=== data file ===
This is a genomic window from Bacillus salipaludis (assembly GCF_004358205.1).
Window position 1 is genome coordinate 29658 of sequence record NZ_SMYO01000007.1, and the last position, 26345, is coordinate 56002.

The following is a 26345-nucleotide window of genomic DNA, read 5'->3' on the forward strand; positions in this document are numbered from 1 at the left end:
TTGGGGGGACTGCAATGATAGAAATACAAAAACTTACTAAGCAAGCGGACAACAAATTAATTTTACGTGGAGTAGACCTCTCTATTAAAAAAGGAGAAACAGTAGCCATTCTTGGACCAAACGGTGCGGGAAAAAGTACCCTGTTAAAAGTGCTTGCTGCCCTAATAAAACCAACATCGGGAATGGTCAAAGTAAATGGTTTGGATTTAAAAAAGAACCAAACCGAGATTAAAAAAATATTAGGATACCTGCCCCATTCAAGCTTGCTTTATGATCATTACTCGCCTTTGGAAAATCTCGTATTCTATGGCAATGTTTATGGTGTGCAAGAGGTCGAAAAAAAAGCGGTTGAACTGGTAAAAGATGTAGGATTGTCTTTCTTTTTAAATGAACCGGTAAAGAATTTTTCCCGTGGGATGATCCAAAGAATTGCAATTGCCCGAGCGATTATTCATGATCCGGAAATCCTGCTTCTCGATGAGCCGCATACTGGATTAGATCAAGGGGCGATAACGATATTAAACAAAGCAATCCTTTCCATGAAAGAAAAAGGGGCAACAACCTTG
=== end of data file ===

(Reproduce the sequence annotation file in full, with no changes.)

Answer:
This is a genomic window from Bacillus salipaludis (assembly GCF_004358205.1).
Window position 1 is genome coordinate 29658 of sequence record NZ_SMYO01000007.1, and the last position, 26345, is coordinate 56002.

The following is a 26345-nucleotide window of genomic DNA, read 5'->3' on the forward strand; positions in this document are numbered from 1 at the left end:
TTGGGGGGACTGCAATGATAGAAATACAAAAACTTACTAAGCAAGCGGACAACAAATTAATTTTACGTGGAGTAGACCTCTCTATTAAAAAAGGAGAAACAGTAGCCATTCTTGGACCAAACGGTGCGGGAAAAAGTACCCTGTTAAAAGTGCTTGCTGCCCTAATAAAACCAACATCGGGAATGGTCAAAGTAAATGGTTTGGATTTAAAAAAGAACCAAACCGAGATTAAAAAAATATTAGGATACCTGCCCCATTCAAGCTTGCTTTATGATCATTACTCGCCTTTGGAAAATCTCGTATTCTATGGCAATGTTTATGGTGTGCAAGAGGTCGAAAAAAAAGCGGTTGAACTGGTAAAAGATGTAGGATTGTCTTTCTTTTTAAATGAACCGGTAAAGAATTTTTCCCGTGGGATGATCCAAAGAATTGCAATTGCCCGAGCGATTATTCATGATCCGGAAATCCTGCTTCTCGATGAGCCGCATACTGGATTAGATCAAGGGGCGATAACGATATTAAACAAAGCAATCCTTTCCATGAAAGAAAAAGGGGCAACAACCTTG